Why the Penguin?

We are often asked, “What does a penguin have to do with epilepsy?” This of course is in reference to our use of the penguin as our logo and mascot, Echo. Some may believe that epilepsy and penguins have nothing to do with one another; penguins are birds that live in the southern hemisphere and epilepsy is a health condition. But one thing is for sure—because the association between the two may not seem obvious, those who might never have asked about epilepsy will ask about our use of the penguin as a logo. In fact, it has proven to be a great way of opening dialog and educating people about the condition of epilepsy.

The popular image of the penguin—those cute fellows in the tuxedos—is far from reality. There are numerous species of penguins living under some of the harshest conditions known to any wild creatures, from the extreme cold of the Antarctic to the extreme heat of Africa. They may walk distances of up to sixty miles to nest and can go up to six weeks without food while guarding their eggs!
The penguin’s predators include certain types of seals and birds, and to some degree, man. Yet, despite their hardships, penguins have learned to adapt and thrive in an environment that would test the hardiest of souls, at the same time charming mankind with their clown-like antics.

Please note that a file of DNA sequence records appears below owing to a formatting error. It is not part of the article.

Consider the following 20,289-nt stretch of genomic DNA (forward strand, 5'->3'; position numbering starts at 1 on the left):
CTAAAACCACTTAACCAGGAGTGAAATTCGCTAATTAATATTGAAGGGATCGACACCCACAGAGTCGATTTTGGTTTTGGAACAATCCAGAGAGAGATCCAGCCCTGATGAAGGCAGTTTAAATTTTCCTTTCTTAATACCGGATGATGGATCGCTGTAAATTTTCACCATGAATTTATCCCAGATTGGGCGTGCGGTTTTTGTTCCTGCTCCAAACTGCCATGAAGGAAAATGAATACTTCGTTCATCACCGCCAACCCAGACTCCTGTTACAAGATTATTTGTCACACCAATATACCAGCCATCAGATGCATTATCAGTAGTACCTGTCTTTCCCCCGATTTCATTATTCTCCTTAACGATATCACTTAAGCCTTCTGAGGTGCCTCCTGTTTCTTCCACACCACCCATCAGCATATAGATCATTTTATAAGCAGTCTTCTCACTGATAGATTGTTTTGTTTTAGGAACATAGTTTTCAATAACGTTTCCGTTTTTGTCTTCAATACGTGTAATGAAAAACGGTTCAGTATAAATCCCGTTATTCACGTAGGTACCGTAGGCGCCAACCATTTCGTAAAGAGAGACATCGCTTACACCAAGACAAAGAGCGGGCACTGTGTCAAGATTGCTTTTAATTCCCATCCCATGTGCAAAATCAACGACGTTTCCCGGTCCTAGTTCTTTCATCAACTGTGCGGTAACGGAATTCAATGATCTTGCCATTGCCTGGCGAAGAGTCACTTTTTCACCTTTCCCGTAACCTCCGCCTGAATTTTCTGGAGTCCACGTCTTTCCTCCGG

Those who live with epilepsy have also learned to live with harsh conditions. For example, seizures can be unpredictable; on-lookers may be frightened and may not know how to help; medications may have unpleasant side effects. These represent only a few of the ways in which those affected by epilepsy must learn to adapt. This is compounded by the fact that epilepsy is a hidden condition, unless or until a seizure occurs. Unlike other conditions, there are not usually visual indicators that tell others about the condition, or how to respond. School, work, and leisure pursuits may be adversely impacted as a result of misunderstanding.

In adopting the penguin, we see two possibilities. First, it has proven a unique way of generating interest in epilepsy. Second, both penguins and those affected by epilepsy must cope with enormous challenges on a daily basis. Despite their hardships, penguins are perceived as cuddly, fun-loving creatures, yet penguins are much more inside than they “appear” to be on the outside. We hope that the “image” and the “reality” of the penguin’s existence will assist you in drawing upon your own inner strengths and sense of humor as you confront the challenges of living with epilepsy.